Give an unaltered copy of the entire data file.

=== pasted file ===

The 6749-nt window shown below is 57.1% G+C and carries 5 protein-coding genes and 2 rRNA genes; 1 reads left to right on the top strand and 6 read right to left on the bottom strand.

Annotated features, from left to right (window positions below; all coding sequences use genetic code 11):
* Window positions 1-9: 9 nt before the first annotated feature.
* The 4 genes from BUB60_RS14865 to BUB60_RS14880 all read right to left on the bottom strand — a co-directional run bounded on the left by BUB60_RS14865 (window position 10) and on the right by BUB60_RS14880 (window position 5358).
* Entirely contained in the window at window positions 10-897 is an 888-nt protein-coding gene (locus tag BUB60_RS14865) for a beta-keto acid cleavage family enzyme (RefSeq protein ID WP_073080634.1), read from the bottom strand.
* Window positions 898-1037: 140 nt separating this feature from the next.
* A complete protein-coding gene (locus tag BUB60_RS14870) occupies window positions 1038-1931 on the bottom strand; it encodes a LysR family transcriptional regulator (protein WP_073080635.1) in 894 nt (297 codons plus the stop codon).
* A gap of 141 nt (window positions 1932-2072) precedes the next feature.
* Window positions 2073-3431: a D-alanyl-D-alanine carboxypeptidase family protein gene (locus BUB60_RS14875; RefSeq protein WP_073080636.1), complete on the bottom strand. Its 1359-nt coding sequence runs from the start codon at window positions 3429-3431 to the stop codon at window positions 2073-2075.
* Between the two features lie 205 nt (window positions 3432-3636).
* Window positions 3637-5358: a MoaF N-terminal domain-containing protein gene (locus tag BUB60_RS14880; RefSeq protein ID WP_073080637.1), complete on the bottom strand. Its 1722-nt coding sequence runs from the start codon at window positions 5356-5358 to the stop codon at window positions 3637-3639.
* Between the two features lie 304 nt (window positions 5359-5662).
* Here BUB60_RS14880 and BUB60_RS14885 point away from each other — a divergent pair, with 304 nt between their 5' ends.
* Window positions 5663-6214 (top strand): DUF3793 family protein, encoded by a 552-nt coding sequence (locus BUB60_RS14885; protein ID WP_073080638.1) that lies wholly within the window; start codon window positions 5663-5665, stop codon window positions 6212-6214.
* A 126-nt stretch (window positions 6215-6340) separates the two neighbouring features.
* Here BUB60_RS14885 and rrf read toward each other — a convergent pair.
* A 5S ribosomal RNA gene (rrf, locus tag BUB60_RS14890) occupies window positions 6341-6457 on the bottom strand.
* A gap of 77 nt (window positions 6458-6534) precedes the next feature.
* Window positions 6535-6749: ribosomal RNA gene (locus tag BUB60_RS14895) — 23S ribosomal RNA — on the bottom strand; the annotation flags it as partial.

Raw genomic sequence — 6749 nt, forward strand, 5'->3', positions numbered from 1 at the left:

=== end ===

The 6749-nt window shown below is 57.1% G+C and carries 5 protein-coding genes and 2 rRNA genes; 1 reads left to right on the top strand and 6 read right to left on the bottom strand.

Annotated features, from left to right (window positions below; all coding sequences use genetic code 11):
* Window positions 1-9: 9 nt before the first annotated feature.
* The 4 genes from BUB60_RS14865 to BUB60_RS14880 all read right to left on the bottom strand — a co-directional run bounded on the left by BUB60_RS14865 (window position 10) and on the right by BUB60_RS14880 (window position 5358).
* Entirely contained in the window at window positions 10-897 is an 888-nt protein-coding gene (locus tag BUB60_RS14865) for a beta-keto acid cleavage family enzyme (RefSeq protein ID WP_073080634.1), read from the bottom strand.
* Window positions 898-1037: 140 nt separating this feature from the next.
* A complete protein-coding gene (locus tag BUB60_RS14870) occupies window positions 1038-1931 on the bottom strand; it encodes a LysR family transcriptional regulator (protein WP_073080635.1) in 894 nt (297 codons plus the stop codon).
* A gap of 141 nt (window positions 1932-2072) precedes the next feature.
* Window positions 2073-3431: a D-alanyl-D-alanine carboxypeptidase family protein gene (locus BUB60_RS14875; RefSeq protein WP_073080636.1), complete on the bottom strand. Its 1359-nt coding sequence runs from the start codon at window positions 3429-3431 to the stop codon at window positions 2073-2075.
* Between the two features lie 205 nt (window positions 3432-3636).
* Window positions 3637-5358: a MoaF N-terminal domain-containing protein gene (locus tag BUB60_RS14880; RefSeq protein ID WP_073080637.1), complete on the bottom strand. Its 1722-nt coding sequence runs from the start codon at window positions 5356-5358 to the stop codon at window positions 3637-3639.
* Between the two features lie 304 nt (window positions 5359-5662).
* Here BUB60_RS14880 and BUB60_RS14885 point away from each other — a divergent pair, with 304 nt between their 5' ends.
* Window positions 5663-6214 (top strand): DUF3793 family protein, encoded by a 552-nt coding sequence (locus BUB60_RS14885; protein ID WP_073080638.1) that lies wholly within the window; start codon window positions 5663-5665, stop codon window positions 6212-6214.
* A 126-nt stretch (window positions 6215-6340) separates the two neighbouring features.
* Here BUB60_RS14885 and rrf read toward each other — a convergent pair.
* A 5S ribosomal RNA gene (rrf, locus tag BUB60_RS14890) occupies window positions 6341-6457 on the bottom strand.
* A gap of 77 nt (window positions 6458-6534) precedes the next feature.
* Window positions 6535-6749: ribosomal RNA gene (locus tag BUB60_RS14895) — 23S ribosomal RNA — on the bottom strand; the annotation flags it as partial.

Raw genomic sequence — 6749 nt, forward strand, 5'->3', positions numbered from 1 at the left: